“You have made us for Yourself, O Lord, and our hearts find no peace until they rest in You.”
-St. Augustine

God’s Word: Law and Gospel

We believe that God’s Word is God’s power to work in our lives.  With the word of His Law (the Ten Commandments), God shows us our sin and our need for a Savior.  With the word of His Gospel (the “good news” of Jesus and His work for us) God forgives us for Jesus’ sake. (Matthew 28:18-20, Romans 1:16-17, Romans 10:17)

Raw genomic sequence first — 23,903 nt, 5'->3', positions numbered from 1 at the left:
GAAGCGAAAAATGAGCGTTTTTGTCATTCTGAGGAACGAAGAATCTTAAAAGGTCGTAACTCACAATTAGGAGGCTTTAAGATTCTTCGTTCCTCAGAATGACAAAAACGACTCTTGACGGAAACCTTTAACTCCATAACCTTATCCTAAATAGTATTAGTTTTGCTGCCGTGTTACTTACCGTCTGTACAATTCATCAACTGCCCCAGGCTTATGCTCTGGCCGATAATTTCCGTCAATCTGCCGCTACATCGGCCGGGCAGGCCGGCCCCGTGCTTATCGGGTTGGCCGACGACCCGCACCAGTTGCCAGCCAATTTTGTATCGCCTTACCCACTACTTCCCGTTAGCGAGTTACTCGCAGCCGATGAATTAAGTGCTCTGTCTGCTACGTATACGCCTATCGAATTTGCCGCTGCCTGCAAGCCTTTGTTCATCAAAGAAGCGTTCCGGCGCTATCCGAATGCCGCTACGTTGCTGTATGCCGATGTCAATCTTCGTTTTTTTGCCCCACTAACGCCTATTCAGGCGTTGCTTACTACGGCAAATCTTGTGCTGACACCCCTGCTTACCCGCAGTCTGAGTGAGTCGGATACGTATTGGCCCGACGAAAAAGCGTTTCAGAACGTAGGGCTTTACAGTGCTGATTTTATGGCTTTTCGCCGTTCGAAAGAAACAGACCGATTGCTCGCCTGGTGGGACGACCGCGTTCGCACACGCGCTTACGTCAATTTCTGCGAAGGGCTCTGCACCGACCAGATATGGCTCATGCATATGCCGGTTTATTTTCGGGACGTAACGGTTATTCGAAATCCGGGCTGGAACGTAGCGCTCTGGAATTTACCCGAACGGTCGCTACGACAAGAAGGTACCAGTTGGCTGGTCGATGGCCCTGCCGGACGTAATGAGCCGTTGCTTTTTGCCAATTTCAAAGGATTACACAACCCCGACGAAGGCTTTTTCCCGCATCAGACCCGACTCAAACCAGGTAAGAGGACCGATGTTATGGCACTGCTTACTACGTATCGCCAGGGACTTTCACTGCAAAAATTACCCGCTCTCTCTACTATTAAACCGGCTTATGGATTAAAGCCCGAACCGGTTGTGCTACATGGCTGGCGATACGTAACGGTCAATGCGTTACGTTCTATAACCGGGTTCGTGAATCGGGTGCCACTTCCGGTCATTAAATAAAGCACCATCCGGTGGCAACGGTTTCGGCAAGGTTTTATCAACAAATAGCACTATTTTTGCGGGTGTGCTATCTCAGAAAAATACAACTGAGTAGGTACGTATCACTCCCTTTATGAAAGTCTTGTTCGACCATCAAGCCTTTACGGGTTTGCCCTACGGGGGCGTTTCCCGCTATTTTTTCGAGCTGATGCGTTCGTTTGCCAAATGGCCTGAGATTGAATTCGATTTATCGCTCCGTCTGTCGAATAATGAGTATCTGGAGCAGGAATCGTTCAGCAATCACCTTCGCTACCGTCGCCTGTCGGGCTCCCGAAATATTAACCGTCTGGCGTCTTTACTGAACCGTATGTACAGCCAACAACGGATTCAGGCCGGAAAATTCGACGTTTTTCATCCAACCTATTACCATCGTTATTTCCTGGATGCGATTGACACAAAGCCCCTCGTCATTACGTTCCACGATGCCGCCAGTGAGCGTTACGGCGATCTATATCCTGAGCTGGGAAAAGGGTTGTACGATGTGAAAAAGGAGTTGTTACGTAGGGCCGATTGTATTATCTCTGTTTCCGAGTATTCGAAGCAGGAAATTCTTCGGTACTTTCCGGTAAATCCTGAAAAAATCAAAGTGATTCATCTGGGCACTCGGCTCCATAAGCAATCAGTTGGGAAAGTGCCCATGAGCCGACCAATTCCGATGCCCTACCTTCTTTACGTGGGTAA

Christ’s Spirit must not only comfort but also through the office of the Law “convict the world concerning sin” [John 16:8].  In the New Testament, as the prophet says, He must do the work of another (reprove), in order that He may afterward do His own work which is to comfort and to preach grace.  To this end, the Spirit was obtained for us through Christ and sent.  For this reason, He is also the Comforter, as Dr. Luther has explained in his comments on the Gospel for the Fifth Sunday after Trinity, in the following words: “Anything that preaches about our sins and God’s wrath (let it be done however or whenever it will), that is all the preaching of the Law.  Again, the Gospel is such preaching as shows and gives nothing else than grace and forgiveness in Christ.  Yet it is true and right that the apostles and preachers of the Gospel (as Christ Himself also did) confirm the preaching of the Law.  They begin the Law with those who do not yet acknowledge their sins nor are terrified at God’s wrath; as Jesus says, ‘When [the Holy Spirit] comes, he will convict the world concerning sin … because they do not believe in Me’ (John 16:8-9).  Yes, what more forceful, more terrible declaration and preaching of God’s wrath against sin is there than the suffering and death of Christ, His Son? But as long as all this preaches God’s wrath and terrifies people, it is not yet the preaching of the Gospel nor Christ’s own preaching, but that of Moses and the Law against the impenitent.  For the Gospel and Christ were never ordained and given for the purpose of terrifying and condemning, but for comforting and cheering those who are terrified and timid.”  (Formula of Concord: Article 5, Paragraphs 11-12) 

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